THE practical challenges involved in ensuring smoke alarms in rental properties are correctly installed and maintained are obvious.
But for the benefit of landlords and real estate agents who might be unclear about the law, coroner Mark Buscombe has issued a reminder that, since 2006, residential leases in NSW have put responsibility for smoke alarms squarely in the hands of property owners.
Mr Buscombe was commenting at the end of an inquest into the death of Hamilton man Maxwell Blizzard, who died as the result of a fire in his rented premises in 2010.
Witnesses reported not hearing any smoke alarms on the night of the fire and the coroner remarked that conflicting evidence suggested a lack of clarity in the minds of those involved over who ought to have been responsible to making sure alarms were fitted and maintained.
A suggestion by a real estate agent that this task fell to the tenant was rejected by the coroner, who recommended that agents take steps to ensure that alarms in the properties they manage are present and functional.
That won’t always be easy. Tenants may, for example, remove or disconnect alarms, especially if they are prone to being set off by kitchen fumes or other harmless triggers.
Some landlords, on the other hand, are so notoriously reluctant to spend money on their properties that maintaining smoke alarms would scarcely rate on their lists of priorities.
The sad case of Mr Blizzard should serve as a warning to agents and building managers that they need to be more firm in either type of instance.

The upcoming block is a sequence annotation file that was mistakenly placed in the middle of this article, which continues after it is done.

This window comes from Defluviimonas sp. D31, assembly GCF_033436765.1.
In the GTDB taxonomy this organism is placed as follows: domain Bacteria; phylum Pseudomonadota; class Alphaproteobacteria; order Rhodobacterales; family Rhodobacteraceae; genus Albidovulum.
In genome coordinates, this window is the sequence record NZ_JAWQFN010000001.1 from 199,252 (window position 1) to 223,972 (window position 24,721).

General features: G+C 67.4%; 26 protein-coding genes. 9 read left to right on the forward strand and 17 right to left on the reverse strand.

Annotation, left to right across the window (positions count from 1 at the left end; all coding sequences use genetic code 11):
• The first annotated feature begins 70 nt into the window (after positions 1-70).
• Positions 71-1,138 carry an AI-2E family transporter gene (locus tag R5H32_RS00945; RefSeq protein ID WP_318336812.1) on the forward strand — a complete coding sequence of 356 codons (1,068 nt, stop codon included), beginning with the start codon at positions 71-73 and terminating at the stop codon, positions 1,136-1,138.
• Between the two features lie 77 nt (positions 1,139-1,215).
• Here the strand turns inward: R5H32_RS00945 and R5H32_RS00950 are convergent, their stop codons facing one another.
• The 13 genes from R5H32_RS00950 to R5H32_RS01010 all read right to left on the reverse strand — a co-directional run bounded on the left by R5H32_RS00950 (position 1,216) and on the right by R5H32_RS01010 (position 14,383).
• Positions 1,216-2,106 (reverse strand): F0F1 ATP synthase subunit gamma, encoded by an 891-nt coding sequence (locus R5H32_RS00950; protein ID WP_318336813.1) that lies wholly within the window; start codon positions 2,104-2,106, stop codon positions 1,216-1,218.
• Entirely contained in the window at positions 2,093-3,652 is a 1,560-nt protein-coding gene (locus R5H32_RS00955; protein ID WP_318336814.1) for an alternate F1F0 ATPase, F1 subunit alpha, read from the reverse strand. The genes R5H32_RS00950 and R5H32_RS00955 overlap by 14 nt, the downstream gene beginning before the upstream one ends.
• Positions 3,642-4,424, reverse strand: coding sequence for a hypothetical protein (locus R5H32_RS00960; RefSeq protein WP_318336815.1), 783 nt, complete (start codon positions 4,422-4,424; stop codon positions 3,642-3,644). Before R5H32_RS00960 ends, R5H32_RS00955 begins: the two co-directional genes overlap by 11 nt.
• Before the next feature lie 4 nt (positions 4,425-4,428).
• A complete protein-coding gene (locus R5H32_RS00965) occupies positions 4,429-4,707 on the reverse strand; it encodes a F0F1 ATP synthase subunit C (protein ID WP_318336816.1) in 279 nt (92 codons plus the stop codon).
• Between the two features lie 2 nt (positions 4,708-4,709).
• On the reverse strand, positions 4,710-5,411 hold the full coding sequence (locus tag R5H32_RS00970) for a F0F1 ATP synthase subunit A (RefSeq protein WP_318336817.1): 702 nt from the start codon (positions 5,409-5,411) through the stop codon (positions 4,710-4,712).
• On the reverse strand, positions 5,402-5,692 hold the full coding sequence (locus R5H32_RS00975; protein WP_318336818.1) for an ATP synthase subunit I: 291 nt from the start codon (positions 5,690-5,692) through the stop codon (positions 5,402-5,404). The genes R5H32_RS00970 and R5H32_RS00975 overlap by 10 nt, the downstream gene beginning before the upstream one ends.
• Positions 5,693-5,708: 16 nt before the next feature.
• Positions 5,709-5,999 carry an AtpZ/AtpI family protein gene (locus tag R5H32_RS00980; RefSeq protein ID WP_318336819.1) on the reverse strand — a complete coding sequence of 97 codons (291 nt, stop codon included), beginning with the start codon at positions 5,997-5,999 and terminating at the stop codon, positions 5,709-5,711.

As the legal representatives of landlords who, under lease terms, have responsibility for smoke alarms, agents could find themselves challenged in court if failure to provide or maintain alarms was found to be a contributing factor in a case involving loss of life or property.
For their own good, as well as for the good of both landlords and tenants, agents and managers ought to take Mr Buscombe’s advice and carefully document the installation and regular maintenance and testing of smoke alarms as part of their business procedure.
THE best way to cut violence on the streets of Newcastle, as the city’s police have recently stated, is to arrest perpetrators and punish them sternly enough to discourage them from repeat offences.
Whether telegraphing plans to saturate the streets with riot squads is the best way to achieve that goal is open to debate.
Wide publicity about the impending presence of police officers at a certain location might be more likely to encourage the city’s malcontents and sociopaths to sample alternative venues until the heat dies down.
A preferable approach, perhaps, might be to launch large-scale operations with less advance fanfare. This would reduce the prospects of a quiet weekend for the officers involved, but enhance their opportunities to encounter their stated targets.